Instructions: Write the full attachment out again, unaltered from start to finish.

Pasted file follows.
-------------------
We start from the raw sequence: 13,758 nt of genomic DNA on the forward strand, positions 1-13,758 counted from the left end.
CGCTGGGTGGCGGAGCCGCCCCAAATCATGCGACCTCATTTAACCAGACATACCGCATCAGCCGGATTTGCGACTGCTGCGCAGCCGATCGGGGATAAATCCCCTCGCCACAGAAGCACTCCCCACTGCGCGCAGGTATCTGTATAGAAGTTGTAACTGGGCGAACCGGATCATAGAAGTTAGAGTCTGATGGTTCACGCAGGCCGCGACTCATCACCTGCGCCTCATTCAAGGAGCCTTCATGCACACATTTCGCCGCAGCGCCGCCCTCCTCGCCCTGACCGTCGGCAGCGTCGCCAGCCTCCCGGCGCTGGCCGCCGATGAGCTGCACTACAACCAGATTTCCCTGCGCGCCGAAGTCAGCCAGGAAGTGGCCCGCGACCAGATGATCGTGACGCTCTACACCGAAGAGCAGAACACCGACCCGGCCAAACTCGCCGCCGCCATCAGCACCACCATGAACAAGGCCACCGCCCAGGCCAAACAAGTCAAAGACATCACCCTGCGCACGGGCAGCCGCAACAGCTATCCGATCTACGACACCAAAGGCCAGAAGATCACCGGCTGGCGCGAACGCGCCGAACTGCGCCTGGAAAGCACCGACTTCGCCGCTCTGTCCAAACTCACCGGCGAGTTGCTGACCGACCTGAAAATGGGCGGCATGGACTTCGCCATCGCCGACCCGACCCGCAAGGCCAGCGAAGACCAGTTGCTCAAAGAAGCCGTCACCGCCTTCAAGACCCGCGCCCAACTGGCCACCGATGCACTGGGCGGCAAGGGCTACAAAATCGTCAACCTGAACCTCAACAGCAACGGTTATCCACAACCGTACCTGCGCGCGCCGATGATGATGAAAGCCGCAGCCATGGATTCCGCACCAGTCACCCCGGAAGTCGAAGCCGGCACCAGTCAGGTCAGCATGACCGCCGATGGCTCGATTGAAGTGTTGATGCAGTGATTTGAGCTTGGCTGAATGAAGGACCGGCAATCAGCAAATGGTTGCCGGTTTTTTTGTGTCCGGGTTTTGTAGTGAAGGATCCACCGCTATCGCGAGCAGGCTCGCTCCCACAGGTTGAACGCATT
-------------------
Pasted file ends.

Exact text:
We start from the raw sequence: 13,758 nt of genomic DNA on the forward strand, positions 1-13,758 counted from the left end.
CGCTGGGTGGCGGAGCCGCCCCAAATCATGCGACCTCATTTAACCAGACATACCGCATCAGCCGGATTTGCGACTGCTGCGCAGCCGATCGGGGATAAATCCCCTCGCCACAGAAGCACTCCCCACTGCGCGCAGGTATCTGTATAGAAGTTGTAACTGGGCGAACCGGATCATAGAAGTTAGAGTCTGATGGTTCACGCAGGCCGCGACTCATCACCTGCGCCTCATTCAAGGAGCCTTCATGCACACATTTCGCCGCAGCGCCGCCCTCCTCGCCCTGACCGTCGGCAGCGTCGCCAGCCTCCCGGCGCTGGCCGCCGATGAGCTGCACTACAACCAGATTTCCCTGCGCGCCGAAGTCAGCCAGGAAGTGGCCCGCGACCAGATGATCGTGACGCTCTACACCGAAGAGCAGAACACCGACCCGGCCAAACTCGCCGCCGCCATCAGCACCACCATGAACAAGGCCACCGCCCAGGCCAAACAAGTCAAAGACATCACCCTGCGCACGGGCAGCCGCAACAGCTATCCGATCTACGACACCAAAGGCCAGAAGATCACCGGCTGGCGCGAACGCGCCGAACTGCGCCTGGAAAGCACCGACTTCGCCGCTCTGTCCAAACTCACCGGCGAGTTGCTGACCGACCTGAAAATGGGCGGCATGGACTTCGCCATCGCCGACCCGACCCGCAAGGCCAGCGAAGACCAGTTGCTCAAAGAAGCCGTCACCGCCTTCAAGACCCGCGCCCAACTGGCCACCGATGCACTGGGCGGCAAGGGCTACAAAATCGTCAACCTGAACCTCAACAGCAACGGTTATCCACAACCGTACCTGCGCGCGCCGATGATGATGAAAGCCGCAGCCATGGATTCCGCACCAGTCACCCCGGAAGTCGAAGCCGGCACCAGTCAGGTCAGCATGACCGCCGATGGCTCGATTGAAGTGTTGATGCAGTGATTTGAGCTTGGCTGAATGAAGGACCGGCAATCAGCAAATGGTTGCCGGTTTTTTTGTGTCCGGGTTTTGTAGTGAAGGATCCACCGCTATCGCGAGCAGGCTCGCTCCCACAGGTTGAACGCATT